“Building the River Campus”
Length: 50 minutes
The River Campus’s construction from 1927 to 1930 was captured on two reels of 16mm film. Work was extensively captured in photographs, but the footage—including aerial scenes and the dedication—offers a greater sense of what it was like to be part of that project.
“It’s silent footage, but it’s fantastic,” says Mead. “Of course, you see the campus grounds being dug up and buildings being constructed. You also see what the campus looked like when it opened and how raw, but also how wonderful and open it was.”
President Rush Rhees breaks ground for the University of Rochester’s River Campus in 1927. (University of Rochester photo / Department of Rare Books, Special Collections, and Preservation)
“The Douglass Lectures”
Length: 180–270 minutes
In 1967, the University commemorated the 150th anniversary of Frederick Douglass’s birth with a lecture series. There are eight lectures from Black men who were leaders in their fields. Each lecture is about an hour and a half, so this is a serious (but worthwhile) time commitment. Mead highly recommends listening to all eight, but for those who only want to listen to a couple, she suggests the recordings of historian John Hope Franklin and Whitney Young, a civil rights leader and head of the National Urban League.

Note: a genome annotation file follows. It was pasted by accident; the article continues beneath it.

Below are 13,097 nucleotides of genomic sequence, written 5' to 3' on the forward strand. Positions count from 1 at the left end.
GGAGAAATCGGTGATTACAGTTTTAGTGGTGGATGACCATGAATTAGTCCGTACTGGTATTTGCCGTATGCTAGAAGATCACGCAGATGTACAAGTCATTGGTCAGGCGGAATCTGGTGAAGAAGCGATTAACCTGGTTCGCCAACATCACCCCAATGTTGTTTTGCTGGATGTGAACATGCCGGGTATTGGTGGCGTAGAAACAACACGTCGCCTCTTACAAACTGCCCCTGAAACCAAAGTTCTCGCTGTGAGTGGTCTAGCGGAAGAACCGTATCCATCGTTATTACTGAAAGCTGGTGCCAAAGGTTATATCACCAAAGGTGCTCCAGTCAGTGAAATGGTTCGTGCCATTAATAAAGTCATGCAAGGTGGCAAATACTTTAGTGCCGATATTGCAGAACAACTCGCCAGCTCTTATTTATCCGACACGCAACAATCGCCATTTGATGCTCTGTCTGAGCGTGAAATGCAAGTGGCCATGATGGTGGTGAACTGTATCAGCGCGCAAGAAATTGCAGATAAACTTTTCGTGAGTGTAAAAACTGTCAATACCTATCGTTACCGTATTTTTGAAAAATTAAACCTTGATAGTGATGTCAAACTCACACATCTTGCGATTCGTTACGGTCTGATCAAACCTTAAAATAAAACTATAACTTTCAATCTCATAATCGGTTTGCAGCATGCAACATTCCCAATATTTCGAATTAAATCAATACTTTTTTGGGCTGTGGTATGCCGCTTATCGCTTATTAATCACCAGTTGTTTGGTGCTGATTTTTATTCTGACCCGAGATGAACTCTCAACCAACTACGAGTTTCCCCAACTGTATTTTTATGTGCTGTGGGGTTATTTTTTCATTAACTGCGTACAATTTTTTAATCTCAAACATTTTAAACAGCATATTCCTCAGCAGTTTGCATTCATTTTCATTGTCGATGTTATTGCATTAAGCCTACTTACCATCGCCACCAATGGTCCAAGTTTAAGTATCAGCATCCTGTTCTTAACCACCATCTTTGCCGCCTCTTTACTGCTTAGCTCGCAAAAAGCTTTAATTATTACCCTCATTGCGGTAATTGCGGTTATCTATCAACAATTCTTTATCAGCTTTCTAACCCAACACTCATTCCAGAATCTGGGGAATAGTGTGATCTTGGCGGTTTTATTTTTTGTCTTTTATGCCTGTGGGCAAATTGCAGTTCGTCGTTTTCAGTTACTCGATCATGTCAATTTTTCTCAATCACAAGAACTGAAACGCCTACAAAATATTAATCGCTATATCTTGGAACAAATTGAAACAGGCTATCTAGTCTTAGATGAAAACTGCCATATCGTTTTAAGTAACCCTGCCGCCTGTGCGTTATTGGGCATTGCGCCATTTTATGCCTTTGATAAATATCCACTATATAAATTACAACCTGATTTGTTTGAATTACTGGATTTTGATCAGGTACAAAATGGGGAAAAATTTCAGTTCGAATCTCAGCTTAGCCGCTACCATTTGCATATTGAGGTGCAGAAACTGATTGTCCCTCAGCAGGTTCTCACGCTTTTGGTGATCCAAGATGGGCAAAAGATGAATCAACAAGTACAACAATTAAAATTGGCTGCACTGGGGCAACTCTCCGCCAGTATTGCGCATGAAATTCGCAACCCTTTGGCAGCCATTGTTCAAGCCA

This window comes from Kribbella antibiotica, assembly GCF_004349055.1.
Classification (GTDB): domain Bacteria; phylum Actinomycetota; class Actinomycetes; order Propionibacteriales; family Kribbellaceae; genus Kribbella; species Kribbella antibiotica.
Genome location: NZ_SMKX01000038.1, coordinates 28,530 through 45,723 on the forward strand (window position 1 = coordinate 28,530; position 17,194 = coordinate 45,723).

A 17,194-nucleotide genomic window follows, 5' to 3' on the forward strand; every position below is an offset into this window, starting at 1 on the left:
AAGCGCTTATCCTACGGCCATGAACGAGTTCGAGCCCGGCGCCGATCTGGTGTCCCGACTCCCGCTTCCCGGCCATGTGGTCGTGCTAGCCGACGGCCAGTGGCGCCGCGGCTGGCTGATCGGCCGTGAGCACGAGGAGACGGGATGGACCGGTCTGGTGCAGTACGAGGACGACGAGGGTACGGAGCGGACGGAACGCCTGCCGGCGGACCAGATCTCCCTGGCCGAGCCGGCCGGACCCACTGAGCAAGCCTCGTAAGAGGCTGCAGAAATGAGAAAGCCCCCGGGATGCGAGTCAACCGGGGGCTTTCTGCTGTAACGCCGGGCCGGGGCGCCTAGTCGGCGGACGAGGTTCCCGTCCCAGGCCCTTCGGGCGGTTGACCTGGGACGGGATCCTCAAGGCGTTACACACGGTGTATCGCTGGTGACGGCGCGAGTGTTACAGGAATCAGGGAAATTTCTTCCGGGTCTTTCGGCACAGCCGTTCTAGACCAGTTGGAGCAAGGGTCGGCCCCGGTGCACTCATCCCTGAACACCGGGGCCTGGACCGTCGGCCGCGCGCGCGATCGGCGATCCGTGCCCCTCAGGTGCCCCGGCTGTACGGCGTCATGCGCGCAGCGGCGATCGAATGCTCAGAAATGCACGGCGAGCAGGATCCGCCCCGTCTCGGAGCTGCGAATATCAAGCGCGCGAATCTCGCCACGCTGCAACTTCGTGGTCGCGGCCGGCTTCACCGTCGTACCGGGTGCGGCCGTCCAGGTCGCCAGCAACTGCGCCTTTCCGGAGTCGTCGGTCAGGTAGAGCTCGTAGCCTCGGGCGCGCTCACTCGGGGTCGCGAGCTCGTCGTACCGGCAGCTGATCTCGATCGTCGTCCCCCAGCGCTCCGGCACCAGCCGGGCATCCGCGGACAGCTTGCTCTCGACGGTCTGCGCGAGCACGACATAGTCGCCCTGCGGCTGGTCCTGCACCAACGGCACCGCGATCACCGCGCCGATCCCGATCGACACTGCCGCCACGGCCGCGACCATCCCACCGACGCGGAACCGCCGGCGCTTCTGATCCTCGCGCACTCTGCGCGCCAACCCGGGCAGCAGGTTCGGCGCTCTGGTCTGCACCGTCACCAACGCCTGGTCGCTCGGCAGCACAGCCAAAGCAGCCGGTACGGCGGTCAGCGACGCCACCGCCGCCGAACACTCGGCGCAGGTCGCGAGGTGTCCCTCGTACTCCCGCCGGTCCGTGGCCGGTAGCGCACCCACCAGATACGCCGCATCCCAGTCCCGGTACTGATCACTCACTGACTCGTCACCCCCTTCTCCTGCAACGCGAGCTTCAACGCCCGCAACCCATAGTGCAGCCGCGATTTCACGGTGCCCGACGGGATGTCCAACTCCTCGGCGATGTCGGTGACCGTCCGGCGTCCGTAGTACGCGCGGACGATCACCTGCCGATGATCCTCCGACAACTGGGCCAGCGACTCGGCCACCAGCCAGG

“I’m just blown away by these,” says Mead of the lectures. “These men are among the top high-fliers, high-achievers of their time. The series was intended as a venue for them to share their stories and the challenges and obstacles they faced and how they overcame them, went around them, and went through them. I’d love to hear from anyone who attended the lectures.”
“A Giant Leap for Meliora-Kind”
Length: 28 minutes
Don Lyon, who joined the University in 1952 as the director of television and radio, created a biweekly program called “University Open House” to bring Rochester’s people and research to the community. One of Lyon’s guests was astronaut Ed Gibson ʼ59, a member of the Skylab 3 crew, who had just completed the longest mission in space.
“It starts with this great line from Gibson, where he’s defining the mission’s objective,” Mead says. “He says it was to ‘Look up. Look down. And look within.’ And it’s interesting to think about that perspective along with the audience because it was the first time the footage from space was being broadcast anywhere.”